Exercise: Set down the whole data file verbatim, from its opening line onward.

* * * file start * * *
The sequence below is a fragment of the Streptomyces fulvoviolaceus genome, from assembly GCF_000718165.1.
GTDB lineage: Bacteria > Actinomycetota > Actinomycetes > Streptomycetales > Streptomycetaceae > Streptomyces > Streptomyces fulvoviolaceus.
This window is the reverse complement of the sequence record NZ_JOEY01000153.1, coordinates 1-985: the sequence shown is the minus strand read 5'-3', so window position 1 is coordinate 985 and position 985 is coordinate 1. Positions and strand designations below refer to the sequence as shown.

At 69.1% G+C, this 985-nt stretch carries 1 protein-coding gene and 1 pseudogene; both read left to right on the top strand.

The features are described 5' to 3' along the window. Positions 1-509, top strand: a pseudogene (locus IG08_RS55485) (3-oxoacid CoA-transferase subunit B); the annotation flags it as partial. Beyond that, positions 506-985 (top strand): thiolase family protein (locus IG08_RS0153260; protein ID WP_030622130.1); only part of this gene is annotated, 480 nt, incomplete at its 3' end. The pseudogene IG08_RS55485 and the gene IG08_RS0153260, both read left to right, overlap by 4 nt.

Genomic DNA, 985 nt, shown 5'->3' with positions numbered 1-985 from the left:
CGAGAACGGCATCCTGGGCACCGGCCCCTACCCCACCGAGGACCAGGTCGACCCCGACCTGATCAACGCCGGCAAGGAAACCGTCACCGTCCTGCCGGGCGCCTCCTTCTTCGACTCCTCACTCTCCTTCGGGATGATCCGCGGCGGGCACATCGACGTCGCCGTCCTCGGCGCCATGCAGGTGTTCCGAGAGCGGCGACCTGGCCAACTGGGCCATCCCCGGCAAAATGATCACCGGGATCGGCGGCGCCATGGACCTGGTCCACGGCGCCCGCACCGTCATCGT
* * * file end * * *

The sequence below is a fragment of the Streptomyces fulvoviolaceus genome, from assembly GCF_000718165.1.
GTDB lineage: Bacteria > Actinomycetota > Actinomycetes > Streptomycetales > Streptomycetaceae > Streptomyces > Streptomyces fulvoviolaceus.
This window is the reverse complement of the sequence record NZ_JOEY01000153.1, coordinates 1-985: the sequence shown is the minus strand read 5'-3', so window position 1 is coordinate 985 and position 985 is coordinate 1. Positions and strand designations below refer to the sequence as shown.

At 69.1% G+C, this 985-nt stretch carries 1 protein-coding gene and 1 pseudogene; both read left to right on the top strand.

The features are described 5' to 3' along the window. Positions 1-509, top strand: a pseudogene (locus IG08_RS55485) (3-oxoacid CoA-transferase subunit B); the annotation flags it as partial. Beyond that, positions 506-985 (top strand): thiolase family protein (locus IG08_RS0153260; protein ID WP_030622130.1); only part of this gene is annotated, 480 nt, incomplete at its 3' end. The pseudogene IG08_RS55485 and the gene IG08_RS0153260, both read left to right, overlap by 4 nt.

Genomic DNA, 985 nt, shown 5'->3' with positions numbered 1-985 from the left:
CGAGAACGGCATCCTGGGCACCGGCCCCTACCCCACCGAGGACCAGGTCGACCCCGACCTGATCAACGCCGGCAAGGAAACCGTCACCGTCCTGCCGGGCGCCTCCTTCTTCGACTCCTCACTCTCCTTCGGGATGATCCGCGGCGGGCACATCGACGTCGCCGTCCTCGGCGCCATGCAGGTGTTCCGAGAGCGGCGACCTGGCCAACTGGGCCATCCCCGGCAAAATGATCACCGGGATCGGCGGCGCCATGGACCTGGTCCACGGCGCCCGCACCGTCATCGT